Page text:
Tuesday, January 11, 2005

JB16597 - Jason #23: John 8:58 

(16597) - Jason #23: [Tue Jan 11, 2005 10:18 am ](John 8:58)

Dear Rob,

It has now been two-and-a-half months since my last posting on this subject, which concluded my answer to all of your arguments to date. I am satisfied that I have made my position clear, and demonstrated its validity. You started to make a reply on Nov. 14th, but then turned you attention to other things and have not seen fit to return to the debate. That is your prerogative and, frankly, the character of the Nov. 14th message did not promise any new advance in the discussion. I think we have exhausted the subject. I cannot unilaterally open the forum to the site members, but if you agree that can occur now as far as I am concerned. Otherwise, I think I have fulfilled my commitment to participate on this site, and I will be signing off.

In your message of Nov. 14th (Rob #22, Message 15992), you accuse me of changing my position. I have not changed my position. I have clarified it. As I stated before, the drive to be as simple as possible in my book sometimes led me to over-generalizations which I have been able to refine in a forum such as this where the discussion gets more technical. If one says "Automobiles are a leading contributor to the destruction of the ozone layer," and then clarifies by saying "The internal combustion engines of those automobiles that have them are a leading contributor to the destruction of the ozone layer," that is not "changing positions," but clarifying what one means by being more exact. My clarification of 'broken-syntax' is a clarification, not a change of position, because it tightens up the sense in which I was saying that the inversion of standard English word order was in itself a defect of translation. I have never changed to saying it was not a defect. I have continued to maintain, as I did in my book, that it is itself a defect distinct from the issue of verbal tense. It is a defect because the isolated be-verb cannot, as a rule, stand at the end of a sentence with its predicate complement relocated to a position in front of it. To write an English sentence with this inverted order is 'fractured' or 'mangled' syntax. It appears to me that you have confused two separate issues I addressed in my book: (1) whether the inverted word order is a defect of translation, and (2) whether the defect is sufficient in itself to indicate theological bias in the translation. My answer to the first is, and always has been, YES. My answer to the second is, and always has been, NOT NECESSARILY (because habituation to the traditional translation can cause translators to not notice the defect in it, and so not consciously choose the inverted word order, but follow it as 'normal' from tradition or habituation).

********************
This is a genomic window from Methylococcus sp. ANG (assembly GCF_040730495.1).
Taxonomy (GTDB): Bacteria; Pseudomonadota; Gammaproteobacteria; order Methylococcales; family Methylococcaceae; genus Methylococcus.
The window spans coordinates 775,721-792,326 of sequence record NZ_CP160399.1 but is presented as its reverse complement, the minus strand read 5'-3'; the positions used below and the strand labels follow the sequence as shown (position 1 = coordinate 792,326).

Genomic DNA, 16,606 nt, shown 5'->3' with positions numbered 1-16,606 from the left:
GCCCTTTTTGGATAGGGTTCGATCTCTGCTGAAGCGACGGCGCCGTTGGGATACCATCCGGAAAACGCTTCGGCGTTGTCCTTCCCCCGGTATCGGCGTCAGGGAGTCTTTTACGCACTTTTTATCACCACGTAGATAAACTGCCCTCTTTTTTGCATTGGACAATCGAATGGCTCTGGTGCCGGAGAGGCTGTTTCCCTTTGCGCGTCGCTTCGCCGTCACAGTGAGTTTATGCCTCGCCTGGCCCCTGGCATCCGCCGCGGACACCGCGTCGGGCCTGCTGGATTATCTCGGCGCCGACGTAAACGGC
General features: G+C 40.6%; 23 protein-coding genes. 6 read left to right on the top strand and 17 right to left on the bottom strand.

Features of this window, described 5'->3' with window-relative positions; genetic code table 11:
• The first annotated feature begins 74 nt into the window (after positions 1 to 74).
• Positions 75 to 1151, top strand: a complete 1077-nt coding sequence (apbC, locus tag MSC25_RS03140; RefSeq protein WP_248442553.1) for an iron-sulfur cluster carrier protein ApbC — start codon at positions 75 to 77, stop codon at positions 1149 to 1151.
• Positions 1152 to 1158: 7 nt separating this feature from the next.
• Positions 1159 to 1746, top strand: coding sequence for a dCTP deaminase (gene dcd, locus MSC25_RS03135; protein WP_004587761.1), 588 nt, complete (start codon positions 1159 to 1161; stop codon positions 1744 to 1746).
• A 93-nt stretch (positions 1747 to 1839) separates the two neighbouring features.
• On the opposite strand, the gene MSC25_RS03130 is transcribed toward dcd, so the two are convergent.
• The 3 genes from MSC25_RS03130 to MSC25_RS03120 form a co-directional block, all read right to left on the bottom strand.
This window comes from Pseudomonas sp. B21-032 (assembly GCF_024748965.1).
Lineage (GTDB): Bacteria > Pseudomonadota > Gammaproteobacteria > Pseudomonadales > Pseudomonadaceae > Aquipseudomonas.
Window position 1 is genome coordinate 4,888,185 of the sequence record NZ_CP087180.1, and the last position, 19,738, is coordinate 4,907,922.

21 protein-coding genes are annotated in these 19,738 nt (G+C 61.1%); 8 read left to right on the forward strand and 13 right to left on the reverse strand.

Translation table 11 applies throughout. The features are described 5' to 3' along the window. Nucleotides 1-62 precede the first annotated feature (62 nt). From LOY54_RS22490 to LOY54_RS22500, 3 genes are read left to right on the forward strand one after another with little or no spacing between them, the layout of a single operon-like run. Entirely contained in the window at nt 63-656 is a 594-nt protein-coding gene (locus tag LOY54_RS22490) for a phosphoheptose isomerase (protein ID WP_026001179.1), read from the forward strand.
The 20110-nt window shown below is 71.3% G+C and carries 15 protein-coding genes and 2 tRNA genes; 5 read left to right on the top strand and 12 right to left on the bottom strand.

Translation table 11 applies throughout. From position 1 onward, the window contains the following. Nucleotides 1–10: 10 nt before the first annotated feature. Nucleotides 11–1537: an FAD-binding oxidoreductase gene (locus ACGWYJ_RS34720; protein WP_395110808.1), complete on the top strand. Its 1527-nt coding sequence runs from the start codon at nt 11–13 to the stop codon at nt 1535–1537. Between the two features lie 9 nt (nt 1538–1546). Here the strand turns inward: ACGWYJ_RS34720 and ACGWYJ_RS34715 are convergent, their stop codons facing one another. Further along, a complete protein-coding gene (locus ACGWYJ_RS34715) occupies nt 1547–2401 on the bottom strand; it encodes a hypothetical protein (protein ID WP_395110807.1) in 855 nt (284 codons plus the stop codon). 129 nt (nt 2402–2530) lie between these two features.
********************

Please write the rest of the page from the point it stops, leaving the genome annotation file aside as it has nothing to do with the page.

So while you try to detect slight variations in how I have expressed myself on this point, you have not been able to refute my basic point, which is that the be-verb cannot ordinarily be positioned at the end of an English sentence this way. I think you are still not coming to terms with the distinction between the uses of the English be-verb and the uses of other English verbs. I do not mean to fault you by pointing out this lack of distinction because in my book I also fail to make it explicit, as you rightfully pointed out very early in our exchange. You quote my on-line clarification that makes it explicit, but can only remark that this "represented a considerably different, more nuanced argument" than that found in my book. You then go on to say you never complained about me developing my argument in this way, of course in this very post complaining precisely that, apparently because of the way I faulted the course of your argument in my last set of postings from October. That's an understandable reaction, and we can leave it to our readers to decide whose criticism of the other has greater validity (they probably both do to some degree).

Now since your last message does not answer any of my arguments and does not advance any of your own, and since you have not, shall we say, felt compelled to put together anything further on this subject, isn't it safe to say that we have pretty much said it all, that we each consider our arguments fully stated, and we can leave it to our readers to judge? I am willing to leave it at that.

best wishes,
Jason B.

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